There are 9 GIPN units containing about 200 members of staff.[1] In 1985 the number of the units was seven and all of them were located in metropolitan France. Two more units were created overseas in 1992 and 1993.

  • In metropolitan France there are 7 units:
    • Lille with 16 men;
    • Strasbourg with 16 men;
    • Lyon with 24 men;
    • Nice with 16 men;
    • Marseille with 24 men;
    • Bordeaux with 16 men;
    • Rennes with 16 men.
  • In the overseas departments and territories of France there are 2 units:
    • New Caledonia with 16 men;
    • Réunion with 16 men;

Weapons and equipment

The GIPN arsenal includes a wide range of weapons such as:

As for personal protection, the GIPN maintains kevlar helmets with bulletproof visors, bulletproof vests of different categories (II; III; IV or V), guards and knuckles, armored shields.


Organised at the national level by the DCSP, the selections take place once a year and roll within a structure DFPN (ENP Saint-Malo or Nîmes) with the assistance of a group of psychologists. The first part of the selection is common to all the FIPN units.

All the National policemen and senior police officers apply, as long as they meet the administrative criteria a minimum of 5 years of service and be no more than 35 years old.

About fifty candidates are selected and conveyed to the selected site where, during a first week, they must pass a series of events, records review, personality tests, combat ability, claustrophobia, giddiness, athletic ability, swimming etc.

At the end of this first week, part of the candidates are eliminated, and the others continue with mental tests during 4 days.

After finishing these tests, a score of candidates will be admitted into the GIPN where their training now starts.

In popular culture

  • Books in French language:
    • José Nicolas, GIPN, Groupe d'Intervention de la Police Nationale, L'instantané, 2005 (ISBN 2-914720-12-2)
    • Bruno Bosilo, Jean-François Guiot, José Nicolas and Philippe Poulet, GIPN, Les Groupes d'intervention de la police nationale, Mission Spéciale Production, 2005 (ISBN 2-916357-01-7)
  • Written mass-media in French language:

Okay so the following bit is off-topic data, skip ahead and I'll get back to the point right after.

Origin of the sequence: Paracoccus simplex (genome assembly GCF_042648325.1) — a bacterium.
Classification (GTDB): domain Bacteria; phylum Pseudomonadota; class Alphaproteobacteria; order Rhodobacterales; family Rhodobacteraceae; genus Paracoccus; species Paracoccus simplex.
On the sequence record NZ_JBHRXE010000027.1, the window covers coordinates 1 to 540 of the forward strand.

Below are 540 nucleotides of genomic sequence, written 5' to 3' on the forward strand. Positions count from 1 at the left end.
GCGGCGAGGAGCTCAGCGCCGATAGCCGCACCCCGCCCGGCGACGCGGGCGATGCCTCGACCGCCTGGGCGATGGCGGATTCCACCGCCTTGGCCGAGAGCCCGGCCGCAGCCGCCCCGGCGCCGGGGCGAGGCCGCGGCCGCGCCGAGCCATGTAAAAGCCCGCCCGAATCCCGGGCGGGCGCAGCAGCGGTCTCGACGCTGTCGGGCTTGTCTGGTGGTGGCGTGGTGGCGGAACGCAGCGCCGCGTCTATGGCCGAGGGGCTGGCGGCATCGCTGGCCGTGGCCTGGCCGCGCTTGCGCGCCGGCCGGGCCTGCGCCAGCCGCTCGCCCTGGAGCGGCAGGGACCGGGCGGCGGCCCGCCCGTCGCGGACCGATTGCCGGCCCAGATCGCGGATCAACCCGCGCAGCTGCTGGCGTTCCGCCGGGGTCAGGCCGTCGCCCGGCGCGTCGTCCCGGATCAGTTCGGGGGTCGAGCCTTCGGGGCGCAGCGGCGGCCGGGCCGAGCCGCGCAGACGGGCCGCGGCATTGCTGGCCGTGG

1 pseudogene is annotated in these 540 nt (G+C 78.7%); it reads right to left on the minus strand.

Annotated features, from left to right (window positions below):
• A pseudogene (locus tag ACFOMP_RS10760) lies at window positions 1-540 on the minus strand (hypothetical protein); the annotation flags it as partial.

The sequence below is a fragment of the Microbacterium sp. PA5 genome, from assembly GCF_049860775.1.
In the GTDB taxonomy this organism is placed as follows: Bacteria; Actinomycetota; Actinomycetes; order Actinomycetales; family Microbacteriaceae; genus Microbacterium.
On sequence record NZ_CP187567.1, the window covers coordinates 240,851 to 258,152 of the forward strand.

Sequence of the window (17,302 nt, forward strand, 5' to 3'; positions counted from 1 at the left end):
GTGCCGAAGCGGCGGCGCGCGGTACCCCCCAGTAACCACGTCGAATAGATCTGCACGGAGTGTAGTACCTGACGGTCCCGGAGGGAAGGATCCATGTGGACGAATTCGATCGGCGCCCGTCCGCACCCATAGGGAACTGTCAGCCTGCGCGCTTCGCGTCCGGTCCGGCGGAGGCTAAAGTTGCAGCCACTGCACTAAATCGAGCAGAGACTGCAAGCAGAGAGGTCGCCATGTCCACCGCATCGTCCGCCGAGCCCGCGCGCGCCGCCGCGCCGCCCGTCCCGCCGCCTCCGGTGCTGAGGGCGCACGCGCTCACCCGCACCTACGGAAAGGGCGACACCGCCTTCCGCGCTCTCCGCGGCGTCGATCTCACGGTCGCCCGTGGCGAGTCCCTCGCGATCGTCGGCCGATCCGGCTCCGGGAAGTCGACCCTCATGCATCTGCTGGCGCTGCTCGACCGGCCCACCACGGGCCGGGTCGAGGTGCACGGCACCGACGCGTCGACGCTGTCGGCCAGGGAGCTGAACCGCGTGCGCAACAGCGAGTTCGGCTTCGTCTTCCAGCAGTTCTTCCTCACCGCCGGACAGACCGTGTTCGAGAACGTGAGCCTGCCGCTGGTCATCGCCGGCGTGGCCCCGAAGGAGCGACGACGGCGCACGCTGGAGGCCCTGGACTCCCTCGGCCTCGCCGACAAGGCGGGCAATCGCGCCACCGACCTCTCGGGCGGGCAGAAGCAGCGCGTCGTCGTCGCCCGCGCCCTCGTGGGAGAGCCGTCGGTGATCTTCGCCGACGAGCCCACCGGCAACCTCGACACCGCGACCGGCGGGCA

• Lyon GIPN, article published in RAIDS magazine, n°148, September 1998;
    • Marseille GIPN, article published in RAIDS magazine, n°225, February 2005;
    • Marseille GIPN, article published in Commando magazine, n°16;
    • GIPN - Les Groupes d'intervention de la Police nationale(French National Police Intervention Groups), article published in Commando magazine, n°21, February- March 2005;
    • Action G.I.P.N., article published in Pro-Sécurité magazine, n°29, July- August 2005;
    • Lille GIPN, article published in Missions 112 magazine, n°4, October 2005;
    • Les GIPN, une force dissuasive (G.I.P.N., a deterrent force), article published in Police Pro magazine, n°2, April- March 2007.
  • Documentaries:
    • Cobra 13, documentary on G.I.P.N. Marseille directed by Olivier Baudry and broadcast on 3 October 2001, (France 3, Des racines et des ailes - Roots and wings);
    • GIPN, les hommes du dernier recours, documentary on GIPN Nice directed by Nicolas Moscara and broadcast in 2003 on TF1, (Le Droit de savoir - The right to know);
    • GIPN, dans le secret des hommes d'action (G.I.P.N., the secret of action men), documentary on GIPN Bordeaux directed by Claire Perdrix and David Geoffrion, broadcast in 2005 on TF1, (Le Droit de savoir - The right to know);
    • Agressions, braquages, drogue : six mois avec les flics du GIPN (Aggressions, Robberies, Drugs: Six Months With G.I.P.N.'s Cops), documentary on GIPN Lille, broadcast in 2010 on TF1, (Appels d'urgence - Emergency calls).

See also


External links